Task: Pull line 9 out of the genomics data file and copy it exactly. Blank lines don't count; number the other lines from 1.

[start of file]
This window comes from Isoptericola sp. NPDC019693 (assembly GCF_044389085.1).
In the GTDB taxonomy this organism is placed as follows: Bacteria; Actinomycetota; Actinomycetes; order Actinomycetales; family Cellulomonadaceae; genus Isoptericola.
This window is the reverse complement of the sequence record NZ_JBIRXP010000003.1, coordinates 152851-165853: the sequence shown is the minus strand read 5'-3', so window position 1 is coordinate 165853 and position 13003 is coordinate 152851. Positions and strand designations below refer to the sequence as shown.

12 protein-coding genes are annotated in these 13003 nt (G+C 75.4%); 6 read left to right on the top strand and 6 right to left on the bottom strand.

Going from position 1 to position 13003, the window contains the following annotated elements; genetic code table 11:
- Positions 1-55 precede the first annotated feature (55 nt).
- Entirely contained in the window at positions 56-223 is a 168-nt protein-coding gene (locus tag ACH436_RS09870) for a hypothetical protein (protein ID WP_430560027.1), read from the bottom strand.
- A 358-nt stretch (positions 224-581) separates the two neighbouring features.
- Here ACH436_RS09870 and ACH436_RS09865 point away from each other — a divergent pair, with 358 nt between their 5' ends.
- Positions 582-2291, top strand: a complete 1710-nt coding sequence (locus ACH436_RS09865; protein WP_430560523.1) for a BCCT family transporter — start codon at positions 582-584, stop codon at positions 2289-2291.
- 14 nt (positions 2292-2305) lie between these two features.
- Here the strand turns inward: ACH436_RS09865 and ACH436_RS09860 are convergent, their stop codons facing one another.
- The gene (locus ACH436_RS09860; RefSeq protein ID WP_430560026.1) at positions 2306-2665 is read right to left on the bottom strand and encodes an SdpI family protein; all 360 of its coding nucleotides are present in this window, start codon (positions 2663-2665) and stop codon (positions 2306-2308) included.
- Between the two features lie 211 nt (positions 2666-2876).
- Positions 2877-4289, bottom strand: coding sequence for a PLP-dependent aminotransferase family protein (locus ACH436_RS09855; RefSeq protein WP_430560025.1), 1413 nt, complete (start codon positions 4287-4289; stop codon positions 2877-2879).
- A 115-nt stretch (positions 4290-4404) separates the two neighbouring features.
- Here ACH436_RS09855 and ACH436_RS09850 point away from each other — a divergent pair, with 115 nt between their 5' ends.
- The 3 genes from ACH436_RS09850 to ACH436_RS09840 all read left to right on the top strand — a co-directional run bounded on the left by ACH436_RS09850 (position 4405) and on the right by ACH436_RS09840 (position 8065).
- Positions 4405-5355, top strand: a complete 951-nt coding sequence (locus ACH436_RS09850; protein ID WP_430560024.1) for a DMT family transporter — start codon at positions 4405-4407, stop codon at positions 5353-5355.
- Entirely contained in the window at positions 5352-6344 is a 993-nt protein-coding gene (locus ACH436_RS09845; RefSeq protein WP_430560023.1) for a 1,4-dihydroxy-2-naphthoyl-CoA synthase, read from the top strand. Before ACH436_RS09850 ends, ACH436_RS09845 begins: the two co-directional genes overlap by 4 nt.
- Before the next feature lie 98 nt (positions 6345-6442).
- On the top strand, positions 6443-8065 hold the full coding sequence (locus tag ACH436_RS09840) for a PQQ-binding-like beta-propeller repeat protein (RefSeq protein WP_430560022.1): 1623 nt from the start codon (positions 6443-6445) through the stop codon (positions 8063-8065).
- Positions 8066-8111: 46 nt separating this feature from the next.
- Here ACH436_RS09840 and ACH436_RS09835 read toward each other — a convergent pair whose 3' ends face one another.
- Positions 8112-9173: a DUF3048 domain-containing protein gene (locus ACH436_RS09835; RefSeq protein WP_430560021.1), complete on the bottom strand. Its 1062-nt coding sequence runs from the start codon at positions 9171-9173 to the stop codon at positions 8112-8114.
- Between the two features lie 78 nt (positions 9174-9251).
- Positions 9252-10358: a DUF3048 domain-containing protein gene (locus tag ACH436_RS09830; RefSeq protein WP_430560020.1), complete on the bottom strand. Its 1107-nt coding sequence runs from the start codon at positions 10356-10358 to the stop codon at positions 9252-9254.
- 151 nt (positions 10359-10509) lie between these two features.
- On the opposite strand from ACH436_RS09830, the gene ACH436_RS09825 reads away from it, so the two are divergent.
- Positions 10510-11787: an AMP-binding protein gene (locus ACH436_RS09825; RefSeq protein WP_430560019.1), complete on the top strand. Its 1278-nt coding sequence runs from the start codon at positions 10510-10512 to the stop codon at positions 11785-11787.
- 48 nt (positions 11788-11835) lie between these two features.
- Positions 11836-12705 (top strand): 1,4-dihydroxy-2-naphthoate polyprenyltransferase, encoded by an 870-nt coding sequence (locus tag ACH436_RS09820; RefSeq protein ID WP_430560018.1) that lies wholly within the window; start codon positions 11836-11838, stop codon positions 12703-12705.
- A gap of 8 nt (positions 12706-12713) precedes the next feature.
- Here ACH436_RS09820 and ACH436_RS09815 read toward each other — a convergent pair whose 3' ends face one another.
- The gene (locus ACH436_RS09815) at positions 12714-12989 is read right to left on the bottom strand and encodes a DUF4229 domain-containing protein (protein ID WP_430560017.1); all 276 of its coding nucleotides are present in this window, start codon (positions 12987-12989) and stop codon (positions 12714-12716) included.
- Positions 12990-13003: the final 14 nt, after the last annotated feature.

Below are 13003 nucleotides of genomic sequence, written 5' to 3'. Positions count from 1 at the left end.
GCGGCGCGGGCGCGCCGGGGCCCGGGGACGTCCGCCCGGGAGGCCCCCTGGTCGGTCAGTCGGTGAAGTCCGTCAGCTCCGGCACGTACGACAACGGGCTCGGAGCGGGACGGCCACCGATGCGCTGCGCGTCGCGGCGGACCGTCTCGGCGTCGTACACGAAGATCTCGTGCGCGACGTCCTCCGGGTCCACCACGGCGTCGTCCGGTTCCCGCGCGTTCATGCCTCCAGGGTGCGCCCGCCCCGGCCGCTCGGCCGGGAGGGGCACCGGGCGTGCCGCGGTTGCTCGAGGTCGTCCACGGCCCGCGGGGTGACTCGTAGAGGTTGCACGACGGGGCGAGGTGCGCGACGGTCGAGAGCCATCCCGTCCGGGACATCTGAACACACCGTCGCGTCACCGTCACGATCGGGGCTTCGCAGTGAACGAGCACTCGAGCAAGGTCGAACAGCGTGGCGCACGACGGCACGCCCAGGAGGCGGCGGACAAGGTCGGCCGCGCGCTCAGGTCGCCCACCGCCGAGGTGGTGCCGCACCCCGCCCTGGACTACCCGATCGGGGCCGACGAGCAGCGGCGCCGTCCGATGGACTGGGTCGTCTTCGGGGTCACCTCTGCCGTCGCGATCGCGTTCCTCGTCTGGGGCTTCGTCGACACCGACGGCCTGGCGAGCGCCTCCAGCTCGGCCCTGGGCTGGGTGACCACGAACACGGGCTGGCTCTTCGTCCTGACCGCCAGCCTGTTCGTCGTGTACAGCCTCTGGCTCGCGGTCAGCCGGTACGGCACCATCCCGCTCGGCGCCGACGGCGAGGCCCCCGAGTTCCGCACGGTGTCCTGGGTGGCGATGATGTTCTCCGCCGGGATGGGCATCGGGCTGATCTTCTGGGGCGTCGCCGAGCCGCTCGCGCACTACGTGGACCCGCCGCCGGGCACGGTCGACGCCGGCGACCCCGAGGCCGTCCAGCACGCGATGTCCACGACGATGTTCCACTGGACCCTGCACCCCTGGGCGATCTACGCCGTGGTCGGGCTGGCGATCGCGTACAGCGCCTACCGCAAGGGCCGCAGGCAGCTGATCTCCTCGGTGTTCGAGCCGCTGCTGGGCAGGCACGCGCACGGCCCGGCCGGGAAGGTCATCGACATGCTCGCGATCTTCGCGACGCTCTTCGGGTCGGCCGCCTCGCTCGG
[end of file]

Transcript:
- Here ACH436_RS09870 and ACH436_RS09865 point away from each other — a divergent pair, with 358 nt between their 5' ends.